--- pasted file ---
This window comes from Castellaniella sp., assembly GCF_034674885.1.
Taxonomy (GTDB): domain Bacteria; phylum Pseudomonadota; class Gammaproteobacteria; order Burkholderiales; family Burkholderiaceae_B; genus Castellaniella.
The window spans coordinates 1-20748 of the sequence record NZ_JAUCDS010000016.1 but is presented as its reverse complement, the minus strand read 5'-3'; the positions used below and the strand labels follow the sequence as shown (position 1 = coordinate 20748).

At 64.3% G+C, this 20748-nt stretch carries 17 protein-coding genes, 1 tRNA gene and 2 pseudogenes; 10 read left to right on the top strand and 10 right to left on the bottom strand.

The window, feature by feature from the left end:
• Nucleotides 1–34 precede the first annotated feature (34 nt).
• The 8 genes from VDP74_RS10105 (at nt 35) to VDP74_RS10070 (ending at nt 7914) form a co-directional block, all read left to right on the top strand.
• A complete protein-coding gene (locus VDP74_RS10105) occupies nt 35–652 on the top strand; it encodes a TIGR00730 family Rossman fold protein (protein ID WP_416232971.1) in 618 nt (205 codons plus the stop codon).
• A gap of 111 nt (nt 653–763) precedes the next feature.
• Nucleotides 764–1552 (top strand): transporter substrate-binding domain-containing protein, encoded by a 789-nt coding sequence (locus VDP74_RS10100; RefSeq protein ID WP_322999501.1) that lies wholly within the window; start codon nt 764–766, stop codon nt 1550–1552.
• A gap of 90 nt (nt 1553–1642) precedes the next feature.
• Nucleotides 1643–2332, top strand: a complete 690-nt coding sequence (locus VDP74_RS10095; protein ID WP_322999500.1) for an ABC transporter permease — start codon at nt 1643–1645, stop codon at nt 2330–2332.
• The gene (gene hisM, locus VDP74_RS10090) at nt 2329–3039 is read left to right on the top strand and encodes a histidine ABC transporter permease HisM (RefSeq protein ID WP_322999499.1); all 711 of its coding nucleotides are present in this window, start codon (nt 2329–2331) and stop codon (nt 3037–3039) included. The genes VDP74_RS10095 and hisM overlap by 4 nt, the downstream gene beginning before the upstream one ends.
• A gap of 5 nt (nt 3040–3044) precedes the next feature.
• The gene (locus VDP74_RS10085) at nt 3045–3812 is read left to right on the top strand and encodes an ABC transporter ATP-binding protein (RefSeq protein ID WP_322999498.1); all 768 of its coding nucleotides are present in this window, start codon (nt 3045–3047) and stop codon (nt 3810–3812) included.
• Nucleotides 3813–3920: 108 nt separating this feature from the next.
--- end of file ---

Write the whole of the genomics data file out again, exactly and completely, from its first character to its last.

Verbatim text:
This window comes from Castellaniella sp., assembly GCF_034674885.1.
Taxonomy (GTDB): domain Bacteria; phylum Pseudomonadota; class Gammaproteobacteria; order Burkholderiales; family Burkholderiaceae_B; genus Castellaniella.
The window spans coordinates 1-20748 of the sequence record NZ_JAUCDS010000016.1 but is presented as its reverse complement, the minus strand read 5'-3'; the positions used below and the strand labels follow the sequence as shown (position 1 = coordinate 20748).

At 64.3% G+C, this 20748-nt stretch carries 17 protein-coding genes, 1 tRNA gene and 2 pseudogenes; 10 read left to right on the top strand and 10 right to left on the bottom strand.

The window, feature by feature from the left end:
• Nucleotides 1–34 precede the first annotated feature (34 nt).
• The 8 genes from VDP74_RS10105 (at nt 35) to VDP74_RS10070 (ending at nt 7914) form a co-directional block, all read left to right on the top strand.
• A complete protein-coding gene (locus VDP74_RS10105) occupies nt 35–652 on the top strand; it encodes a TIGR00730 family Rossman fold protein (protein ID WP_416232971.1) in 618 nt (205 codons plus the stop codon).
• A gap of 111 nt (nt 653–763) precedes the next feature.
• Nucleotides 764–1552 (top strand): transporter substrate-binding domain-containing protein, encoded by a 789-nt coding sequence (locus VDP74_RS10100; RefSeq protein ID WP_322999501.1) that lies wholly within the window; start codon nt 764–766, stop codon nt 1550–1552.
• A gap of 90 nt (nt 1553–1642) precedes the next feature.
• Nucleotides 1643–2332, top strand: a complete 690-nt coding sequence (locus VDP74_RS10095; protein ID WP_322999500.1) for an ABC transporter permease — start codon at nt 1643–1645, stop codon at nt 2330–2332.
• The gene (gene hisM, locus VDP74_RS10090) at nt 2329–3039 is read left to right on the top strand and encodes a histidine ABC transporter permease HisM (RefSeq protein ID WP_322999499.1); all 711 of its coding nucleotides are present in this window, start codon (nt 2329–2331) and stop codon (nt 3037–3039) included. The genes VDP74_RS10095 and hisM overlap by 4 nt, the downstream gene beginning before the upstream one ends.
• A gap of 5 nt (nt 3040–3044) precedes the next feature.
• The gene (locus VDP74_RS10085) at nt 3045–3812 is read left to right on the top strand and encodes an ABC transporter ATP-binding protein (RefSeq protein ID WP_322999498.1); all 768 of its coding nucleotides are present in this window, start codon (nt 3045–3047) and stop codon (nt 3810–3812) included.
• Nucleotides 3813–3920: 108 nt separating this feature from the next.